Islam and Democracy

Front Cover
Oxford University Press, 1996 - Religion - 232 pages
2 Reviews
Are Islam and democracy on a collision course? Do Islamic movements seek to "hijack democracy?" How have governments in the Muslim world responded to the many challenges of Islam and democracy today?

A global religious resurgence and calls for greater political participation have been major forces in the post-Cold War period. Across the Muslim world, governments and Islamic movements grapple with issues of democratization and civil society. Islam and Democracy explores the Islamic sources (beliefs and institutions) relevant to the current debate over greater political participation and democratization.

Esposito and Voll use six case studies--Algeria, Egypt, Iran, Malaysia, Pakistan, and Sudan--to look at the diversity of Muslim experiences and experiments. At one end of the spectrum, Iran and Sudan represent two cases of militant, revolutionary Islam establishing political systems. In Pakistan and Malaysia, however, the new movements have been recognized and made part of the political process. Egypt and Algeria reveal the coexistence of both extremist and moderate Islamic activism and demonstrate the complex challenges confronting ruling elites. These case studies prove that despite commonalities, differing national contexts and identities give rise to a multiplicity of agendas and strategies.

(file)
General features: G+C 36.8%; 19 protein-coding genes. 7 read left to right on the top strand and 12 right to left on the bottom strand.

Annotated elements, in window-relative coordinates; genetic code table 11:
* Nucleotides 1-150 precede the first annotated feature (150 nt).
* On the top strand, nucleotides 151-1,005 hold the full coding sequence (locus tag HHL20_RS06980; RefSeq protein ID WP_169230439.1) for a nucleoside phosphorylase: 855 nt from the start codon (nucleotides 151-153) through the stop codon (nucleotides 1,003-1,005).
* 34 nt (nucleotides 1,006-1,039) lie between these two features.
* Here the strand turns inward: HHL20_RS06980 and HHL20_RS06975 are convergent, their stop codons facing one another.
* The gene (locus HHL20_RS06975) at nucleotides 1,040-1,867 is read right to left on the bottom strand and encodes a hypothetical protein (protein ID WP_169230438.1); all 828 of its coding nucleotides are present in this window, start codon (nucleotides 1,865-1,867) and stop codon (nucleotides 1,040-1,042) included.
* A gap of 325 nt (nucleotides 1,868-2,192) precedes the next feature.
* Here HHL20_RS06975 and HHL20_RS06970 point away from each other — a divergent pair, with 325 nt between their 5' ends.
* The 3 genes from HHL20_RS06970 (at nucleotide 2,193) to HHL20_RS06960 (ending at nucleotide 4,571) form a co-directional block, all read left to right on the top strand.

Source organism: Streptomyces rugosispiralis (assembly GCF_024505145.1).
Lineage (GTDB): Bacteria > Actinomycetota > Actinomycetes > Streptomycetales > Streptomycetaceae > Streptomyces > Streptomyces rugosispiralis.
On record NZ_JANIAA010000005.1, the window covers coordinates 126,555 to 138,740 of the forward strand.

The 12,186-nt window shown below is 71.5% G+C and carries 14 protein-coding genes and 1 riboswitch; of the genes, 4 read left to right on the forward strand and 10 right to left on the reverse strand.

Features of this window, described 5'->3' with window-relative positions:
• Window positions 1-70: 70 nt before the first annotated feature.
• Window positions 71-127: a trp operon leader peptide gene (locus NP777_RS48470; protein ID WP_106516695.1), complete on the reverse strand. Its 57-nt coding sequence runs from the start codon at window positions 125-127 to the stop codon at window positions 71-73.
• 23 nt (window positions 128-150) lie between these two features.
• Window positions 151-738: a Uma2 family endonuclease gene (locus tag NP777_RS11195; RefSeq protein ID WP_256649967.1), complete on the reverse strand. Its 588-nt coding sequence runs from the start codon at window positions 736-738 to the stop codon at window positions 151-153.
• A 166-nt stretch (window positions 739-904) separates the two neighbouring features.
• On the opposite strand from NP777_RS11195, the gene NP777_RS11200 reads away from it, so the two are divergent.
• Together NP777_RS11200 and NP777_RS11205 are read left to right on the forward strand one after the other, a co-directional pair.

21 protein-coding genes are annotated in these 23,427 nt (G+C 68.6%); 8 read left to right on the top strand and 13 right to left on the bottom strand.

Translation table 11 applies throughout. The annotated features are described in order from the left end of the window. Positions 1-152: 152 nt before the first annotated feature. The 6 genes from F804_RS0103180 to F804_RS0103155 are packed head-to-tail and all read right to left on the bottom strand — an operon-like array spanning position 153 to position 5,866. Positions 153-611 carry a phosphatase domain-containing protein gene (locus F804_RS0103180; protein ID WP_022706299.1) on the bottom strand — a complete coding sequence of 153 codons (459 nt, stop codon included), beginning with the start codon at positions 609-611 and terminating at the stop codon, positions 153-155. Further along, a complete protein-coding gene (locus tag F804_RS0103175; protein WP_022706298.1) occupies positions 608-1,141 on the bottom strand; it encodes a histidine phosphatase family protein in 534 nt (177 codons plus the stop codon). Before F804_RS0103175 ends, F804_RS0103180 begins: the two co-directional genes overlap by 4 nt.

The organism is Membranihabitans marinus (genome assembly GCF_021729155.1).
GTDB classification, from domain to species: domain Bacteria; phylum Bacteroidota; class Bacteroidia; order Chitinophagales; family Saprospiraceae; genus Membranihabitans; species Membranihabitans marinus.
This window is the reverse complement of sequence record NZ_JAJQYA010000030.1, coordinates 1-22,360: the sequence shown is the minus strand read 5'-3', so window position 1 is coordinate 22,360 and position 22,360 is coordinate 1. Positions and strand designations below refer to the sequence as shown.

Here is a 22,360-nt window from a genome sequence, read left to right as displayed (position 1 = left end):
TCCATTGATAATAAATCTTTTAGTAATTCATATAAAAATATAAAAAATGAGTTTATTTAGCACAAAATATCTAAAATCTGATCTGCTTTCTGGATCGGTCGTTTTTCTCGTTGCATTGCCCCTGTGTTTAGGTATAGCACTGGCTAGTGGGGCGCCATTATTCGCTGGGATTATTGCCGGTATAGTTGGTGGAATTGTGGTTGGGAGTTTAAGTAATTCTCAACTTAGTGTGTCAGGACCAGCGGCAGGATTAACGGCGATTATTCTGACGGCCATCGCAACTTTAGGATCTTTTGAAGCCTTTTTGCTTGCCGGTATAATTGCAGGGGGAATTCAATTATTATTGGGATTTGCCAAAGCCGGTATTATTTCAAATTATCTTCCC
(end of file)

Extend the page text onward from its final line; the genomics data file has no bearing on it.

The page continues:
This broad spectrum of case studies, reflecting the multifaceted relationship of Islam and Democracy, provides important insight into the powerful forces of religious resurgence and democratization which will inevitably impact global politics in the twenty first century.

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Poor evaluation of the abstract Islamic support for Islam's cooperation with democracy, more focus on current Muslim peoples' beliefs. If we assume that Islam is defined by the personal beliefs of the people, this is a great and accurate book, but otherwise, there is no evidence that Islam supports or would allow a representative democratic government. 

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This is a decent survey of different majority Muslim nations across the world and their democratization processes. The focus is basically on the major political players and social forces. Since democratization is an ongoing process, I do feel this is outdated for modern reading. Read full review


Heritage and Global Context
Two State and Opposition in Islamic History
Revolutionary Islam in Power
The Mahdi and the Military
Democracy Suppressed
Governmental Populist and Extremist Islam

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About the author (1996)

John L. Esposito is at Georgetown University. John O. Voll is at Georgetown University.

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